The recently launched COOPower project is the latest in a movement that could be transforming the way the business sector works in Cyprus.
The project aims to raise awareness of the value of co-operative and social economy enterprises as viable career pathways for young people, with a focus on those in Cyprus, Greece and Croatia. To achieve this, a group of early career journalists will use their creative talents to highlight the power of the social economy to create positive change.
The project is led by the British Council, which bases its work on the experience of the UK – recognised as a European leader in social enterprise, with 100,000 social enterprises contributing £60 billion to UK GDP.
A social enterprise is a business which contributes to tackling a social challenge and to society, both through the products or services it offers, and through the way it operates.
The British Council has worked with these business since 2009 to support the growth of social enterprise in more than 30 countries around the world.
Change is already happening here in Cyprus. The House of Representatives of the Republic of Cyprus recently passed into a law a bill allowing certain legal entities to be registered as social enterprises under certain conditions aiming at developing an alternative form of entrepreneurship in the country.
The British Council welcomes this action and expresses full support to the Cypriot government for the implementation and dissemination of their action plan on social entrepreneurship. It is an important step for recognising the importance of social enterprises and their positive impact. We hope this will bring more job opportunities for young people, opportunities for the ones who want to set up a business with a social focus and incentives for the involvement of people from vulnerable groups.
‘Social economy is an economic approach that favours decentralisation and local development and it is often driven by ethical values such as solidarity, equity, democratic governance, fair trade, reciprocity, human rights and redistribution,’ explains Maria Nomikou, the British Council’s Sector Lead on Youth, Skills and Inclusive Communities. ‘It should be, therefore, our duty to create enabling environments for social economy to thrive and we remain at the disposal of the Cypriot Government and the sector for collaboration.’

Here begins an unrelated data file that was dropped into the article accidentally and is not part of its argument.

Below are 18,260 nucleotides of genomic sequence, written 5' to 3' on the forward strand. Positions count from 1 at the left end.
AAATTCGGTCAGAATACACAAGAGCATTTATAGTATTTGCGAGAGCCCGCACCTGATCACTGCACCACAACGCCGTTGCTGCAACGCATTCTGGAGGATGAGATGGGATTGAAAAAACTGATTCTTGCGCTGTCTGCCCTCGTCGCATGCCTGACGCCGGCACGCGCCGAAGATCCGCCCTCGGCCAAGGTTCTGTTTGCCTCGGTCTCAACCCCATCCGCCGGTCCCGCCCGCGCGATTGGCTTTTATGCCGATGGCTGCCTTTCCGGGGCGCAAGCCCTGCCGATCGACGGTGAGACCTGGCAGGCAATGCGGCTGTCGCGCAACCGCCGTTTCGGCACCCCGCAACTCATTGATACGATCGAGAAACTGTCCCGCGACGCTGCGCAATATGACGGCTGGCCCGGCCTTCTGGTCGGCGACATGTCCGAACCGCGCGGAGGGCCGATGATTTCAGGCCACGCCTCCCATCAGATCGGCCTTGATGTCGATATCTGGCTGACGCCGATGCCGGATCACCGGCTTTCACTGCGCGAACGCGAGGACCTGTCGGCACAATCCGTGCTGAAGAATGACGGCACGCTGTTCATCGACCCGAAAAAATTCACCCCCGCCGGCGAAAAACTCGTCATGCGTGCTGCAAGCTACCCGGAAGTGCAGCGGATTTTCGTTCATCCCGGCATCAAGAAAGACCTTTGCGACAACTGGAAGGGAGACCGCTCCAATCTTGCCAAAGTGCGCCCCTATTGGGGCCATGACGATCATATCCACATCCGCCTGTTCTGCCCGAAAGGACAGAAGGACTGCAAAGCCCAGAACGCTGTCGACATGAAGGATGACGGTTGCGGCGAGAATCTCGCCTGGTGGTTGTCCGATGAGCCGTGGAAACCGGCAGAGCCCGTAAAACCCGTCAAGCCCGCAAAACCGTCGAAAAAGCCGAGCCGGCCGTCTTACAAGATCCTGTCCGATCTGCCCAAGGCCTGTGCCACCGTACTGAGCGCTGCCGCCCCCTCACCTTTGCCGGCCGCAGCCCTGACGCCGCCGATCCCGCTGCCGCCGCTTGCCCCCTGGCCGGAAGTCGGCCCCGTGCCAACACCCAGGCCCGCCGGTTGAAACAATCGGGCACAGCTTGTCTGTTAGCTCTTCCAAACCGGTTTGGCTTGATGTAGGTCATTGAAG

As the birthplace of the cooperative the UK has evolved into one of the most mature and innovative sectors in the world. It is this experience that draws attention from policy makers and social entrepreneurs alike looking at ways to grow and embed this is their own countries.
In Europe, the British Council has united strengths with governments, local authorities, policy makers, academics and the social economy sector promoting and supporting the movement.
- a technical assistance programme in Greece assisting the Greek Ministry of Labour in developing a strategy and support structures for the country’s Social and Solidarity Economy (SSE);
- the Building Resilience and Cooperation in Latvia project aiming to strengthen social inclusion and integration in local communities with people from different ethnic, economic and social backgrounds;
- a series of ‘Social Enterprise in Schools’ projects introducing the principles of social economy to secondary education and VET students in Malta, Hungary, Greece and Estonia.